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Clashes Break Out In Tripoli, Drive Rival Libyan PM Fathi Bashagha Away

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CAIRO, May 17 (AP): An attempt by one of Libya’s rival prime ministers to seat his government in the capital of Tripoli triggered clashes Tuesday between competing militias, forcing the newly appointed premier to leave the city.

The development underscored the fragility of the situation in the war-wracked country while the two rival prime ministers traded accusations for the escalation.

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Prime Minister Fathi Bashagha’s office said he had arrived in Tripoli with a number of Cabinet ministers early Tuesday — three months after his appointment to lead an interim government.

The move was likely to fuel more tensions between Libya’s rival administrations and in the morning, local media reported clashes between different militias and rival forces in central Tripoli and elsewhere in the city.

The Tripoli-based government of embattled Prime Minister Abdul Hamid Dbeibah slammed his rival, describing Tuesday’s developments as an armed group’s “desperate attempt to spread terror and chaos” in the Libyan capital — a reference to Bashagha.

Residents reported hearing heavy gunfire across the city. “There was shooting and gunfire everywhere,” said Salim Ahmed, a schoolteacher. Some Tripoli schools suspended classes.

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Bashagha’s office said he and his ministers later left Tripoli “for the sake of the security and safety of citizens and to stop the bloodshed.” Bashagha tweeted that they had entered the city “peacefully, without using violence” but were met with a “dangerous military escalation” from armed groups loyal to his rival.

The UN special adviser on Libya, Stephanie Williams, urged calm and for rival parties to engage in talks to resolve their disputes.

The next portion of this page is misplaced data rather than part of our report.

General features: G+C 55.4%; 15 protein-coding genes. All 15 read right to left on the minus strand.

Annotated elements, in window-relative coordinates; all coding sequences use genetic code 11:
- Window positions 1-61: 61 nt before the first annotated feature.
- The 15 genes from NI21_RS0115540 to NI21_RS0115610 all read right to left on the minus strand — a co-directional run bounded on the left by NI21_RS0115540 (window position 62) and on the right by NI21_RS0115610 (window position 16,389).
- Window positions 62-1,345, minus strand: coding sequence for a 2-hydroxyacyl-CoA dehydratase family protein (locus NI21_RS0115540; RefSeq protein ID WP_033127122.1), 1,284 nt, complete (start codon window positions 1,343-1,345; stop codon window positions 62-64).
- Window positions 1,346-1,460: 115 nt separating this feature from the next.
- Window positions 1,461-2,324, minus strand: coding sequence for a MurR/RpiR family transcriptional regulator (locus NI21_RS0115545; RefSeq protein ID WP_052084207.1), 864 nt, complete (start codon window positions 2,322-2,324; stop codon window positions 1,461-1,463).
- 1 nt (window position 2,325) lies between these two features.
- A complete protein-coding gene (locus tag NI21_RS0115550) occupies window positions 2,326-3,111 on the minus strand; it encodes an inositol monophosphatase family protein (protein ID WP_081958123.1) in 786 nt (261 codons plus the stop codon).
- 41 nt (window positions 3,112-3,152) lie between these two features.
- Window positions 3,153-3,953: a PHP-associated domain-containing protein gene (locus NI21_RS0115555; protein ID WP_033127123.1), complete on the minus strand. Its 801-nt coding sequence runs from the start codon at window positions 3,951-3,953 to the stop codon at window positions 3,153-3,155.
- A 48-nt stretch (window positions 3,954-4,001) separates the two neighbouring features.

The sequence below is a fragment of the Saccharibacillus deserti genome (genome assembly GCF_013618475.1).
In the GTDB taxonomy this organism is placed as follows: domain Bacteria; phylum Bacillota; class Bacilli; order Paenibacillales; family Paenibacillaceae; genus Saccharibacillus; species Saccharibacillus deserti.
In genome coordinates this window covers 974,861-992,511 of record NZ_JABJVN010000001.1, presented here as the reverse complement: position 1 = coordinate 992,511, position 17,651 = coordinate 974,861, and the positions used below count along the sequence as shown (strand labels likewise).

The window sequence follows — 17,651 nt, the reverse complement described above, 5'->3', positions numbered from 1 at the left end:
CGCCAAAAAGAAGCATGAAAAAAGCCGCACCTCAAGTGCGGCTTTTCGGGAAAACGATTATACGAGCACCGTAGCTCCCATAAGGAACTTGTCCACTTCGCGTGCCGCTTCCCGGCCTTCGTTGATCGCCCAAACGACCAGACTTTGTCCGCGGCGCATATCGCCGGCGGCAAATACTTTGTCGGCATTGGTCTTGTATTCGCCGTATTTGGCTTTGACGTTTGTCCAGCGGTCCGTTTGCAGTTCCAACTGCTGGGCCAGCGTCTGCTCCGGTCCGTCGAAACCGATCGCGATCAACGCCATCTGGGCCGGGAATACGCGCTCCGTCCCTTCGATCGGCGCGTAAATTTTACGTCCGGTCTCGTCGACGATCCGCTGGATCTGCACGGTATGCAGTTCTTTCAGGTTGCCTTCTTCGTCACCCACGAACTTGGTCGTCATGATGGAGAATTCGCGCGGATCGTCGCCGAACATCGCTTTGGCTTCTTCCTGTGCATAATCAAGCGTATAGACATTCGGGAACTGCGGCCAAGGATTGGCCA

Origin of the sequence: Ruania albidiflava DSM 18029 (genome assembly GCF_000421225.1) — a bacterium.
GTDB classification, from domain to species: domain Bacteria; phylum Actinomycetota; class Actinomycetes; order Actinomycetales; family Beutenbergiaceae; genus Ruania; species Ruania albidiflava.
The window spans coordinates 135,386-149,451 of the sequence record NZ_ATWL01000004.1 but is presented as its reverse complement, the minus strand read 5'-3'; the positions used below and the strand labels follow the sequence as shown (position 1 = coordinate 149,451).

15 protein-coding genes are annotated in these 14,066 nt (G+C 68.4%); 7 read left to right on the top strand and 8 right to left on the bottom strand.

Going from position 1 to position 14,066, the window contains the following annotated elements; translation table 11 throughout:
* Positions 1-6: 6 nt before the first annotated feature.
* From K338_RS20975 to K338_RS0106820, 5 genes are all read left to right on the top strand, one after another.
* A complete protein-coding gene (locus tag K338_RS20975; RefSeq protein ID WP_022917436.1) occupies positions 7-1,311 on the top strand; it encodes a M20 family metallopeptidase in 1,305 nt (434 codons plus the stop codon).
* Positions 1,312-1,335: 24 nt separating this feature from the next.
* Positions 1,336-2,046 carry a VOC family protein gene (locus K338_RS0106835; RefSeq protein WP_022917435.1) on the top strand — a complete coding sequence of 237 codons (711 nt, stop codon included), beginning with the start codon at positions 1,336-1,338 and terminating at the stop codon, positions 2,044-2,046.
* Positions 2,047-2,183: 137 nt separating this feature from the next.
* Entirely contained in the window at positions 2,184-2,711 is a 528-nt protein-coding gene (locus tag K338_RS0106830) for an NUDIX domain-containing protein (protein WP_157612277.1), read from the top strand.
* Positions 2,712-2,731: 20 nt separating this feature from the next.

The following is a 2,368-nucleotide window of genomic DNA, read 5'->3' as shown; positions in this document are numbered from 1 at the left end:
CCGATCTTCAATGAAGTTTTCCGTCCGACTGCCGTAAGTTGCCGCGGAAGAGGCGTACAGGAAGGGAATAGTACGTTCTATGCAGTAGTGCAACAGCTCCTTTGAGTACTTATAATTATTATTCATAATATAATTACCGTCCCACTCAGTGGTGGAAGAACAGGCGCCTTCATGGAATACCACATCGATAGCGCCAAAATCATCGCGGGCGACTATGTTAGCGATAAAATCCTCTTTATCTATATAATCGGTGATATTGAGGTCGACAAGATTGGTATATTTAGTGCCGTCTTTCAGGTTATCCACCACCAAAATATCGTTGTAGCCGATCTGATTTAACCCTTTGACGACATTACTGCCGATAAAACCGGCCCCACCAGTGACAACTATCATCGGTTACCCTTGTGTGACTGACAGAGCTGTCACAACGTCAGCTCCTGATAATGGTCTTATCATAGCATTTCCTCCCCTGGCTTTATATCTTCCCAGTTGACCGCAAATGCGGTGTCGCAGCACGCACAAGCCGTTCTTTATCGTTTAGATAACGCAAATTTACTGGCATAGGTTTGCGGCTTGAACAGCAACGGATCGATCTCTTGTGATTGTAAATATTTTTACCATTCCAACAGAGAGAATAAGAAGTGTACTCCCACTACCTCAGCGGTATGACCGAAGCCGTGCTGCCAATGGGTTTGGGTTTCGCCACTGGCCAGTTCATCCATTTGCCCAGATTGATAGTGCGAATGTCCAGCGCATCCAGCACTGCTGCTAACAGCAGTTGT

“Conflict cannot be solved with violence, but with dialogue and mediation,” she tweeted, adding that the United Nations is ready to host all parties “in helping Libya find a genuine, consensual way forward towards stability and elections.”

Bashagha, a former interior minister, was named prime minister by the country’s east-based parliament in February. But Dbeibah, a wealthy businessman, has refused to step down, insisting he will hand over power only to an elected government. Both hail from the powerful western city of Misrata.

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Jalel Harchaoui, a Libya researcher, said the violence that unfolded during Bashagha’s “brief presence inside Tripoli” reflected his “clear failure.” Dbeibah enjoys the support of well-financed armed groups — not only in the capital but also in Misrata — that are fierce opponents of east-based military commander Khalifa Hifter, with whom Bashagha is now aligned, said Harchaoui.

The latest violence is likely to undermine ongoing talks in the Egyptian capital between east-based parliament and the High Council of State, an advisory body from western Libya, on constitutional amendments for elections.

The US Embassy urged Libya’s rivals to agree on a “constitutional basis leading to presidential and parliamentary elections in a realistic but aggressive timeframe.”

“The only viable path to legitimate leadership is by allowing Libyans to choose their leaders. The constitutional talks underway in Cairo are now more important than ever,” it tweeted.

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The Hills Timeshttps://www.thehillstimes.in/
The Hills Times, a largely circulated English daily published from Diphu and printed in Guwahati, having vast readership in hills districts of Assam, and neighbouring Nagaland, Meghalaya, Arunachal Pradesh and Manipur.
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